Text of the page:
He had personally experienced the effects of L.A.'s smog and seen the pollution in Santa Monica Bay from raw sewage. "So I knew that the problems were real," Begley says.
He got involved and made some changes. And he found benefits to using public transportation and riding his bike, turning the thermostat down in the winter and up in the summer, cleaning with baking soda and vinegar products, and eating low in the food chain.
"It saved me money," he says. "All this stuff was very cheap. So I stayed with it. And it's been a series of continuous discoveries ever since."
Begley has consistently been active in environmental groups and has spoken out about his views. His activism has earned him almost as much attention as his acting, which has included roles on "St. Elsewhere" and "Six Feet Under."
Now they are launching a new online reality series, "Our Green House," on BiteSizeTV.com. The show, which officially kicks off Tuesday on Earth Day, documents the building of the Begleys' new "ultra-green" house in Studio City.
Construction for the 3,800-square-foot house, a mile from their current "warm and cozy" solar-powered home, is already underway. The house is being built of steel ("I'm always trying to find a way not to take down trees," he says). And it will be LEED-platinum certified, the highest environmental rating from the U.S. Green Building Council. One of the features of which Begley is most proud is the home's 10,000-gallon rainwater tank, already installed underground, which will be used to water the garden.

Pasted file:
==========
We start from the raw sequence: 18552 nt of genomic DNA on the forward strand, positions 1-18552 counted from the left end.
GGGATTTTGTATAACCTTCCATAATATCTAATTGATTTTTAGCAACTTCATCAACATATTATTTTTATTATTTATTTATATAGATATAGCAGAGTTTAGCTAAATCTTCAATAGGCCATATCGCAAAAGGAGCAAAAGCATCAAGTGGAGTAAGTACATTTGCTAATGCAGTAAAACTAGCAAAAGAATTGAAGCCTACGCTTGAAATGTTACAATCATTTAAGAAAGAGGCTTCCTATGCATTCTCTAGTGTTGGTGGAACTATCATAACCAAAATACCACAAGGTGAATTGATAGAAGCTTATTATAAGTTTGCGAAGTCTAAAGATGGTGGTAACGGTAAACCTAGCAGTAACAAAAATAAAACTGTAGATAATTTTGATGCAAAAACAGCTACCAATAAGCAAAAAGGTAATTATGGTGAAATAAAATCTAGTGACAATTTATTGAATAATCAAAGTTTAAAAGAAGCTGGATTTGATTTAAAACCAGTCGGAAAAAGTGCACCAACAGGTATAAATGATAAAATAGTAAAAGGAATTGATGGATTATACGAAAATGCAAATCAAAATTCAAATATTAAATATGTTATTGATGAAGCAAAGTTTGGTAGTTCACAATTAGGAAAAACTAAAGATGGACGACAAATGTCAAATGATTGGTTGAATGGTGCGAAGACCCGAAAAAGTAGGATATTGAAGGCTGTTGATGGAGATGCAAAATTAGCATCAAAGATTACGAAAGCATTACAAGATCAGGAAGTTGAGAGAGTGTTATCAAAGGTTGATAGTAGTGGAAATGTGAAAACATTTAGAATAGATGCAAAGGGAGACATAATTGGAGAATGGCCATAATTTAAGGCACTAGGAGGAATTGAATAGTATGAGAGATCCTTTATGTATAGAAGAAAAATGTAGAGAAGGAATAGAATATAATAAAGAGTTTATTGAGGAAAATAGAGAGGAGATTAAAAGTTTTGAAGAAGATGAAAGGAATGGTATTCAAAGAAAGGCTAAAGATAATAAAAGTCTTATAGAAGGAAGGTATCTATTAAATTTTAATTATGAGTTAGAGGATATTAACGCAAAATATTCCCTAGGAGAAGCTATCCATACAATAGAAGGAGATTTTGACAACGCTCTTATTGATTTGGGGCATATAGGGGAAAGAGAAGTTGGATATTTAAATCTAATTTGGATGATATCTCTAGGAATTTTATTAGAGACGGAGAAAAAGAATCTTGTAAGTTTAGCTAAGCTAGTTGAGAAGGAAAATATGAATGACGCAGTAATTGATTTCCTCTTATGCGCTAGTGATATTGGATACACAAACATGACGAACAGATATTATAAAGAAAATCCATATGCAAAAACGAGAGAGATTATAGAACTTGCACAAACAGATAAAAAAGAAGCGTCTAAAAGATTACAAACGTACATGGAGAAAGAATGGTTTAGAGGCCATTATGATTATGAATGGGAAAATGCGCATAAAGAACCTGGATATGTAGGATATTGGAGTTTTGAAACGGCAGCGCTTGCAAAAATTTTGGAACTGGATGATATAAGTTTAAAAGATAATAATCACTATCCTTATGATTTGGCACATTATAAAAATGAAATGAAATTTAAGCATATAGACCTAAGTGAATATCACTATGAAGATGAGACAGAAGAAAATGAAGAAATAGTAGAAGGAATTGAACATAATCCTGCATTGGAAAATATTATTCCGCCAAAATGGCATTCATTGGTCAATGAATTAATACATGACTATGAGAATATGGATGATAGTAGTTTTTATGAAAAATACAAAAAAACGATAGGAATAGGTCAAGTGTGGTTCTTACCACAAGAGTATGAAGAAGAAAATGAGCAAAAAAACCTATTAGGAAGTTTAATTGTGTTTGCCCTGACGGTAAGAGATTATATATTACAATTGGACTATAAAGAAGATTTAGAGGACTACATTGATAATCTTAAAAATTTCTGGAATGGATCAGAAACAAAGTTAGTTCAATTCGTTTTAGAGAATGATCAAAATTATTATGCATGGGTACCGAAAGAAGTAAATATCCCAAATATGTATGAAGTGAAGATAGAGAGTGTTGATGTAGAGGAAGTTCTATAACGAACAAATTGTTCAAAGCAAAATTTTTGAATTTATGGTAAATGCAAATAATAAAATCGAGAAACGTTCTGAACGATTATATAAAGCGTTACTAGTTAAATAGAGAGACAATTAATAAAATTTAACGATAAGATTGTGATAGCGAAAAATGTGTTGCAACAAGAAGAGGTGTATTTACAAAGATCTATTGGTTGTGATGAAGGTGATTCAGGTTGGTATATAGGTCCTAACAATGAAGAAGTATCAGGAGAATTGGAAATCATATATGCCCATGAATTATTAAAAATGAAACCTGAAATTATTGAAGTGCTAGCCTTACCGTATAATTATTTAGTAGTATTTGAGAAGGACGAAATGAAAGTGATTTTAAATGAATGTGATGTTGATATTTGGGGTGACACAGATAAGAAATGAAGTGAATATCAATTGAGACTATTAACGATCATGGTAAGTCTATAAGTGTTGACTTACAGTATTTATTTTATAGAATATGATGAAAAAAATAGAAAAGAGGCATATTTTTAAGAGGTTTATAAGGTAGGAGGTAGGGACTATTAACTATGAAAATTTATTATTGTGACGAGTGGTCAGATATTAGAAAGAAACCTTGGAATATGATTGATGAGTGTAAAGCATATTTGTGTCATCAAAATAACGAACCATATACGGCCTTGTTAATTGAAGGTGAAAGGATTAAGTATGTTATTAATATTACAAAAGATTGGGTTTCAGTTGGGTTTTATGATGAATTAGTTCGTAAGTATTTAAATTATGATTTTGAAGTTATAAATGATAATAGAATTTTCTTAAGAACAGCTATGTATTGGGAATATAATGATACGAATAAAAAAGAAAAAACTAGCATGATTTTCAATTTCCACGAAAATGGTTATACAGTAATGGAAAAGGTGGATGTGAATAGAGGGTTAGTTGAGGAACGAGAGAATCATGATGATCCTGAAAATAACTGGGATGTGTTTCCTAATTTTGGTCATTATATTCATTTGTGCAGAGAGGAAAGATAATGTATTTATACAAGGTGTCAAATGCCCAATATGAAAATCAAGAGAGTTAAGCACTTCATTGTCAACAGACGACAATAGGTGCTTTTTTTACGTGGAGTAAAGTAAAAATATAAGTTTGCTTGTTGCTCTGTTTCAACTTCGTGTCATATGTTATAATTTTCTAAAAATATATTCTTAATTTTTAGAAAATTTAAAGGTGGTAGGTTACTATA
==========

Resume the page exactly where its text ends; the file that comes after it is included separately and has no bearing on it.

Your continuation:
The new home, besides giving the family more bathrooms and a bigger yard for growing fruit and vegetables, also will allow them more space for hosting environmental conferences and fundraisers (at a pace acceptable to his neighbors, he adds). And so his work on behalf of the environment continues.
On Earth Day, in addition to launching their show, the Begleys will be hosting a 12-hour marathon on BiteSizeTV of live-streamed green programming, including interviews with green leaders and celebrities active in the environmental movement.
"I hope that people are paying attention about climate change," Begley says. "This is one you don't want to sit out. We're all going to be affected by it, and if we don't start doing something now, things are going to be very bad for all of us."
He sees reason for hope, citing improvements to air quality in Los Angeles in his lifetime because of environmental regulations and other changes. "I was a young boy back in the '50s and '60s, and that smog seared my lungs every day. It's a lot less now. We did that."